We all have our “hot spots”, and like most families she knew mine and I knew hers. There were times as we grew older when I would see people treat her poorly. Once we were outside of a pool hall on summer break from college with friends and a group of young guys pulled up in a truck and laughed at my sister and called her fat. I wanted to beat those guys to a pulp! It was at that moment (and even before) when I became fully aware of the intense degree of pain that accompanied her with regard to her weight, her helplessness to overcome the situation, my love for her and my angst against a society that felt entitled to judge and ridicule.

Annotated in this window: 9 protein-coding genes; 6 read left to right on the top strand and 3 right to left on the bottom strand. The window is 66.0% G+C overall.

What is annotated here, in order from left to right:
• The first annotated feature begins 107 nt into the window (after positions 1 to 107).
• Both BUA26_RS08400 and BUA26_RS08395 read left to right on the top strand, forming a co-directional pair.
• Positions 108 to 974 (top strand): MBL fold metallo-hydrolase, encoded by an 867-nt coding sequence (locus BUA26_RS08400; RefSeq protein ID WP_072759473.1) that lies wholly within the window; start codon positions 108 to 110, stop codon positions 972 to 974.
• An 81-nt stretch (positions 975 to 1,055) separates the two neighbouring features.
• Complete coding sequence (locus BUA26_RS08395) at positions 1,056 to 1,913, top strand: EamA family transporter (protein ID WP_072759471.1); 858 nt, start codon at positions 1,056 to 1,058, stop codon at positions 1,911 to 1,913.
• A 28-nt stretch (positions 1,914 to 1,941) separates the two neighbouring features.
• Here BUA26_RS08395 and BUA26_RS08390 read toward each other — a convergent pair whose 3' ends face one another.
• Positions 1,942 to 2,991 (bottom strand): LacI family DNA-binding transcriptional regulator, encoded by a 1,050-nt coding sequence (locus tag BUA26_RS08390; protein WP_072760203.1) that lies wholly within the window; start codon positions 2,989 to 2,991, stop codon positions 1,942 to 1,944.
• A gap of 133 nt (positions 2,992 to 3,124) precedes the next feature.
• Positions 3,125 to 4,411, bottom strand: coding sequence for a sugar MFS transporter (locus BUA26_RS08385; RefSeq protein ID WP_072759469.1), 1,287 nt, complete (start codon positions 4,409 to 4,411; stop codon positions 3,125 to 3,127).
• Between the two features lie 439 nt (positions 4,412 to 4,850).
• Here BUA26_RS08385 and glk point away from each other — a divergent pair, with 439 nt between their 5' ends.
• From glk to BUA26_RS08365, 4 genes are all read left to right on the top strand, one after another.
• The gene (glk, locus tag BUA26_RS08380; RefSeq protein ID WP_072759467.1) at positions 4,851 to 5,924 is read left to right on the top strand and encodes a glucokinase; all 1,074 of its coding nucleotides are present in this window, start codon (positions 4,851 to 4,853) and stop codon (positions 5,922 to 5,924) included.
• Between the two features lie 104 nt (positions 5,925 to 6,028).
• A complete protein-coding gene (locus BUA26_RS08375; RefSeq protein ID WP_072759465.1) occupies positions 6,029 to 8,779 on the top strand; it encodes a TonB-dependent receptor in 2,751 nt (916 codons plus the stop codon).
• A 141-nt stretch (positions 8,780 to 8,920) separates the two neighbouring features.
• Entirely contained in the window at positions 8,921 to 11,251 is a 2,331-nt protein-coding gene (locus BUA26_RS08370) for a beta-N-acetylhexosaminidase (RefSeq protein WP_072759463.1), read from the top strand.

When my sister walked out of the doctors office that day with her diagnosis the doctor told her she needed gastric bypass surgery. She quietly gave them the hidden middle finger, walked out that door and went on to lose (and maintain) a 120 pound weight loss, using healthy diet modification, a change in mental attitude and moderate exercise.

You go girl! And now I watch the same group of guys pull up in their truck and whistle… Go screw yourselves I think.

Roux-en-Y Gastric Bypass and the Slow Carb Diet

As I mentioned earlier, 2012 had been a year of increased requests for bariatric surgery. And an increased amount of patients undergoing the procedure. Did I tell them about Jenny number one? No I did not. I did reiterate the fact that there were significant risks that go along with bariatric surgery, not the least of which is serious infection or even death. But, as you may know, this is a risk/benefit analysis each person must make for themselves.